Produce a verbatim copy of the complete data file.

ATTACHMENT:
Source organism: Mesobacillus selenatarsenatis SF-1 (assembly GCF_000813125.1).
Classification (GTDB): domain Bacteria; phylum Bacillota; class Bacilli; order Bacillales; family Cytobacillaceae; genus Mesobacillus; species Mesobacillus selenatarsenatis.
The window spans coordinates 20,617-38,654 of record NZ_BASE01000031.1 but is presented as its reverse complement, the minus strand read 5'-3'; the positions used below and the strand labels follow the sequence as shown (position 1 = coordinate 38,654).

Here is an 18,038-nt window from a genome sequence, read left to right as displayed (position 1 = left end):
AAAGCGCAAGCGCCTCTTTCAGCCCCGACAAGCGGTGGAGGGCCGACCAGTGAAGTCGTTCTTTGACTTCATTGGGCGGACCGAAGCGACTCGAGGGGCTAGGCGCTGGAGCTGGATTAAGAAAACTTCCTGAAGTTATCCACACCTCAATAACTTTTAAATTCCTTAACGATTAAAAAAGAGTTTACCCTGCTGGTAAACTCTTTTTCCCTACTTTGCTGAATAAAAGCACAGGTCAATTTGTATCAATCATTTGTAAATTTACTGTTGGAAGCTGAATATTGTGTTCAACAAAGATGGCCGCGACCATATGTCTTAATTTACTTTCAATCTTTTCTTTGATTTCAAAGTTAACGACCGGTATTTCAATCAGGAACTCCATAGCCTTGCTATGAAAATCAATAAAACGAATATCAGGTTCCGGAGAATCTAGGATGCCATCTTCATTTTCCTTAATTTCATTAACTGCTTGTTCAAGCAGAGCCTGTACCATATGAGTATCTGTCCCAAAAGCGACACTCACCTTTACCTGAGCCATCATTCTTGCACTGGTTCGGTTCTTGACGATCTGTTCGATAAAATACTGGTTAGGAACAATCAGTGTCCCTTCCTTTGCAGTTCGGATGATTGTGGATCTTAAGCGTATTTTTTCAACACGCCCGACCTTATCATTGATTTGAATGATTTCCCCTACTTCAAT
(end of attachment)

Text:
Source organism: Mesobacillus selenatarsenatis SF-1 (assembly GCF_000813125.1).
Classification (GTDB): domain Bacteria; phylum Bacillota; class Bacilli; order Bacillales; family Cytobacillaceae; genus Mesobacillus; species Mesobacillus selenatarsenatis.
The window spans coordinates 20,617-38,654 of record NZ_BASE01000031.1 but is presented as its reverse complement, the minus strand read 5'-3'; the positions used below and the strand labels follow the sequence as shown (position 1 = coordinate 38,654).

Here is an 18,038-nt window from a genome sequence, read left to right as displayed (position 1 = left end):
AAAGCGCAAGCGCCTCTTTCAGCCCCGACAAGCGGTGGAGGGCCGACCAGTGAAGTCGTTCTTTGACTTCATTGGGCGGACCGAAGCGACTCGAGGGGCTAGGCGCTGGAGCTGGATTAAGAAAACTTCCTGAAGTTATCCACACCTCAATAACTTTTAAATTCCTTAACGATTAAAAAAGAGTTTACCCTGCTGGTAAACTCTTTTTCCCTACTTTGCTGAATAAAAGCACAGGTCAATTTGTATCAATCATTTGTAAATTTACTGTTGGAAGCTGAATATTGTGTTCAACAAAGATGGCCGCGACCATATGTCTTAATTTACTTTCAATCTTTTCTTTGATTTCAAAGTTAACGACCGGTATTTCAATCAGGAACTCCATAGCCTTGCTATGAAAATCAATAAAACGAATATCAGGTTCCGGAGAATCTAGGATGCCATCTTCATTTTCCTTAATTTCATTAACTGCTTGTTCAAGCAGAGCCTGTACCATATGAGTATCTGTCCCAAAAGCGACACTCACCTTTACCTGAGCCATCATTCTTGCACTGGTTCGGTTCTTGACGATCTGTTCGATAAAATACTGGTTAGGAACAATCAGTGTCCCTTCCTTTGCAGTTCGGATGATTGTGGATCTTAAGCGTATTTTTTCAACACGCCCGACCTTATCATTGATTTGAATGATTTCCCCTACTTCAAT